•  1303
    Surreal Decisions
    Philosophy and Phenomenological Research 100 (1): 54-74. 2020.
    Although expected utility theory has proven a fruitful and elegant theory in the finite realm, attempts to generalize it to infinite values have resulted in many paradoxes. In this paper, we argue that the use of John Conway's surreal numbers shall provide a firm mathematical foundation for transfinite decision theory. To that end, we prove a surreal representation theorem and show that our surreal decision theory respects dominance reasoning even in the case of infinite values. We then bring ou…Read more
  •  680
    God meets Satan’s Apple: the paradox of creation
    Philosophical Studies 175 (12): 2987-3004. 2018.
    It is now the majority view amongst philosophers and theologians that any world could have been better. This places the choice of which world to create into an especially challenging class of decision problems: those that are discontinuous in the limit. I argue that combining some weak, plausible norms governing this type of problem with a creator who has the attributes of the god of classical theism results in a paradox: no world is possible. After exploring some ways out of the paradox, I conc…Read more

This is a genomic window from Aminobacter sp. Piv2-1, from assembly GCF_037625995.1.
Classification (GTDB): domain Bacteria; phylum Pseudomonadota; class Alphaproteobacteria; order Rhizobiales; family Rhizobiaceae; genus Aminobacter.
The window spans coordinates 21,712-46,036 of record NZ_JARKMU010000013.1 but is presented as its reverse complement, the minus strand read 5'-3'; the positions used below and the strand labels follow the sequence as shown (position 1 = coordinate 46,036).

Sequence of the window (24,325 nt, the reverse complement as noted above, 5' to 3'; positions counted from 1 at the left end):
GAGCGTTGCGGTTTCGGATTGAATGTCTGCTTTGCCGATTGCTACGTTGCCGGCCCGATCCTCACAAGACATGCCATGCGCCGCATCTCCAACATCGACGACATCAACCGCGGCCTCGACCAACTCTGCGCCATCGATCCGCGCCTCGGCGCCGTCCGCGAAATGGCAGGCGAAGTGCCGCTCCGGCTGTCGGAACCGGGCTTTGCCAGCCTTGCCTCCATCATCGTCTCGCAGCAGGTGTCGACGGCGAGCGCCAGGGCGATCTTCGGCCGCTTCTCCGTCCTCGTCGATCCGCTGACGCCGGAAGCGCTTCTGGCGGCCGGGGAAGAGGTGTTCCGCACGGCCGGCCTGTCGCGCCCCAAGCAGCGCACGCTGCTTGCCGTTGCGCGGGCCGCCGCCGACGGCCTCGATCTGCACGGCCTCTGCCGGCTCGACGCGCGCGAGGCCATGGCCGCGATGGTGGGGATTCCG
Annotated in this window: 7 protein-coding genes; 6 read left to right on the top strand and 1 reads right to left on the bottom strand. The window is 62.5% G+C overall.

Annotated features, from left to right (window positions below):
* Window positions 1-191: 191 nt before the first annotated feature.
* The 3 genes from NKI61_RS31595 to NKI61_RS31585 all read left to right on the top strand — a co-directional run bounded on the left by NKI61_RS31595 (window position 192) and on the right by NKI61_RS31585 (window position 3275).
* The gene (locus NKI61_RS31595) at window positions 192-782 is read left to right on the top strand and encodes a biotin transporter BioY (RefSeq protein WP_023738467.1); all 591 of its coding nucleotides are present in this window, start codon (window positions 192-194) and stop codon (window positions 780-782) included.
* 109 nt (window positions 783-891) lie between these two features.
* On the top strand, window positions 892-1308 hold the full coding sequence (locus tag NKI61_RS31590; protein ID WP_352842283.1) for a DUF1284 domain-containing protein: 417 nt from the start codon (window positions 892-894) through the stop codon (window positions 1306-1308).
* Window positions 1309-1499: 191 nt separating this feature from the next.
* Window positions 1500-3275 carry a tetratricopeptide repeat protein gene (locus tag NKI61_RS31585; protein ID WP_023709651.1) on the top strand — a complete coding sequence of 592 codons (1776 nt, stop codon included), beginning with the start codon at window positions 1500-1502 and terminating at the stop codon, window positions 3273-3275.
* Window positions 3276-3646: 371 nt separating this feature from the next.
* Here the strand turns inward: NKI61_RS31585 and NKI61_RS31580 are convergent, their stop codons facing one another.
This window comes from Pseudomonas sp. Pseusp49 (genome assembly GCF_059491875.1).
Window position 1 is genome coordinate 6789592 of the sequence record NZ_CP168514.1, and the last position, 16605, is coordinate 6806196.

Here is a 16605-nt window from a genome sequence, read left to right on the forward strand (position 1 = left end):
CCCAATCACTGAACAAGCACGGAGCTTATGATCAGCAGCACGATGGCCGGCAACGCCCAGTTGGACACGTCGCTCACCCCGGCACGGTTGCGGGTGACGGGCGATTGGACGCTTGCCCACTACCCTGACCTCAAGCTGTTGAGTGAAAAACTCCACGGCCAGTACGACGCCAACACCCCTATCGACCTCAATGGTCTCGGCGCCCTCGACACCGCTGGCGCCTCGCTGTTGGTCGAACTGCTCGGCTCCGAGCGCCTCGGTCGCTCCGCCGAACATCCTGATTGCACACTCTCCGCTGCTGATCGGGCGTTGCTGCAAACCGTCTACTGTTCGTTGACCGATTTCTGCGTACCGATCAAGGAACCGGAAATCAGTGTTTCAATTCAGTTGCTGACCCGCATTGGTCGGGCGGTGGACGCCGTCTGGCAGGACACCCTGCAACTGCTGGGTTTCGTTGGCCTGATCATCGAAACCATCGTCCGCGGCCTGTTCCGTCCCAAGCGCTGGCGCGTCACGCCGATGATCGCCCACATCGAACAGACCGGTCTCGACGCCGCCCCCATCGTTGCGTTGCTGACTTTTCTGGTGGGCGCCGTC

•  105
    In Defence of No Best World
    Australasian Journal of Philosophy 1-15
    Recent work in the philosophy of religion has resurrected Leibniz’s idea that there is a best possible world, perhaps ours. In particular, Klaas Kraay’s [2010] construction of a theistic multiverse and Nevin Climenhaga’s [2018] argument from infinite value theory are novel defenses of a best possible world. I do not think that there is a best world, and show how both Kraay and Climenhaga may be resisted. First, I argue that Kraay’s construction of a theistic multiverse can be resisted from plaus…Read more
  •  62
    Death's Shadow Lightened
    In Sara Bernstein & Tyron Goldschmidt (eds.), Non-being: New Essays on the Metaphysics of Non-existence, . forthcoming.
    Epicurus (in)famously argued that death is not harmful and therefore our standard reactions to it (like deep fear of death and going to great lengths to postpone it) are not rational, inaugurating an ongoing debate about the harm of death. Those who wish to resist this conclusion must identify the harm of death. But not any old harm will do. In order to resist both the claim that death is not harmful and the claim that our standard reactions to it are irrational, we must identify a harm associat…Read more